"Teaching Mrs. Tingle," a dark comedy about school kids' revenge visited on a particularly nasty teacher, shares something in common with Lake Placid and Deep Blue Sea, this summer's other most moronic horror flicks: The potential victims are such easy, imbecilic prey that one can't help but secretly hope that the monsters -- a crocodile, several sharks and a sneering educator, respectively -- cause a little carnage before it's all over.
Helen Mirren, as the high-school history teacher you love to hate, makes a magnificent villain in this directorial debut from Kevin Williamson, a screenwriter who apparently has carte blanche in Hollywood, thanks to the box-office success of the various "Scream" and "I Know What You Did Last Summer movies."
Mirren's Eve Tingle is all business, buttoned up in a dark suit and striding through the hallways as kids scramble to get out of her way, in an effect akin to Moses' parting of the Red Sea. Then it's on to sadistic pleasure, as Mrs. Tingle proceeds to heap scorn on her cowering young charges. The kids, cardboard cutouts rather than believable characters, one by one succumb to the instructor's emotional torture following their presentation of semester projects.
Token slacker Luke Churner (Barry Watson of television's "Seventh Heaven") is criticized as the underachieving son of an underachiever. "He, too, had the words 'no future' painted on his forehead," Mrs. Tingle sneers. Wannabe actress Jo Lynn (Marisa Coughlan) is verbally abused for her awful impression of Marilyn Monroe. And honor student Leigh Ann Watson (Katie Holmes of Williamson's "Dawson's Creek" television series), the smart girl from the wrong side of the tracks, faces similar treatment after turning in a fictitious diary of a 17th-century victim of the Salem witch trials.
Mrs. Tingle is the contemporary broomstick flyer in need of a stake and a fire, and her fate is sealed soon enough, when she falsely accuses Leigh Ann of cheating. That may mean that the earnest straight arrow -- as opposed to snobby, rich, smart rival Marybeth Carter (Liz Stauber) -- won't be named valedictorian, and thus will miss out on an all-important scholarship. Williamson's logic has it that Leigh Ann won't be able to afford college otherwise. Perhaps she hasn't heard of community colleges or state universities.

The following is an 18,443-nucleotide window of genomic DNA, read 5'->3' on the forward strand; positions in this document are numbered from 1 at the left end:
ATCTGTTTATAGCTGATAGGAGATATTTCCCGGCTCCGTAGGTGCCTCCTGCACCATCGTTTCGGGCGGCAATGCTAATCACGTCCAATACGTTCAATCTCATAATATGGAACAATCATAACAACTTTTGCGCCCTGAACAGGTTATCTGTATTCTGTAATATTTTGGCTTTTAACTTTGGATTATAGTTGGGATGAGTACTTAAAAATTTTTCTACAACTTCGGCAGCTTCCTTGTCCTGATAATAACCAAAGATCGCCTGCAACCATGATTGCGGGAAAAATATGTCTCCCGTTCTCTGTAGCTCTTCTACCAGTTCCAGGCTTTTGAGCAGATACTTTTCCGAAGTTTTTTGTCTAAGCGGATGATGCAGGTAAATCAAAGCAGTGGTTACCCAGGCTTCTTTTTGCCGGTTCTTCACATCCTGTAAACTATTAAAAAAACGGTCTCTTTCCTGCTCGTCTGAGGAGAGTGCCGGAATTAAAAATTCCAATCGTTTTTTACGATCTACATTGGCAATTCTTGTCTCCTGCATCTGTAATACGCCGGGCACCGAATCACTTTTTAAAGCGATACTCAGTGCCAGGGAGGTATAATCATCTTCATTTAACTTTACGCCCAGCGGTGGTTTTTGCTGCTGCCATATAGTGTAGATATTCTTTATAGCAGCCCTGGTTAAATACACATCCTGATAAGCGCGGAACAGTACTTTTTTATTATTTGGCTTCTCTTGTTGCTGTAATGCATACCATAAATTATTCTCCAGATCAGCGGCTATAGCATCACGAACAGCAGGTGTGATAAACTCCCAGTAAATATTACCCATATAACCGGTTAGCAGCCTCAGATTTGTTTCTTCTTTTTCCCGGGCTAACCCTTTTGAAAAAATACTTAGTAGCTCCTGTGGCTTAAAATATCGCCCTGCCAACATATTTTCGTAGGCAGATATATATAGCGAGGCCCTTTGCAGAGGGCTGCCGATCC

The solution to the kids' predicament, of course, is to visit Mrs. Tingle's huge, Tudor-style home, plead for mercy and, when that doesn't work, tie her up and steal her grade book. That's when the real fun begins, as the teacher engages in a war of wills with her captors, engaging in mind games and lobbing criticisms that cause Leigh Ann, Jo Lynn and Luke to wither under her harsh spell.
The able Jeffrey Tambor, Michael McKean, Lesley Ann Warren and former teen star Molly Ringwald all show up for brief, humorous bits. But Mirren, the British actress so superb in everything from Peter Greenaway's "The Cook, The Thief, His Wife and Her Lover" to the BBC's "Prime Suspect" series, is pure evil here, and her performance is the only thing that makes the otherwise insipid Teaching Mrs. Tingle worth watching.
We welcome readers to submit letters regarding articles and content in Orlando Weekly. Letters should be a minimum of 150 words, refer to content that has appeared on Orlando Weekly, and must include the writer's full name, address, and phone number for verification purposes. No attachments will be considered. Writers of letters selected for publication will be notified via email. Letters may be edited and shortened for space.
Email us at firstname.lastname@example.org.
Orlando Weekly works for you, and your support is essential.
Our small but mighty local team works tirelessly to bring you high-quality, uncensored news and cultural coverage of Central Florida.
Unlike many newspapers, ours is free – and we'd like to keep it that way, because we believe, now more than ever, everyone deserves access to accurate, independent coverage of their community.
Whether it's a one-time acknowledgement of this article or an ongoing pledge, your support helps keep Orlando’s true free press free.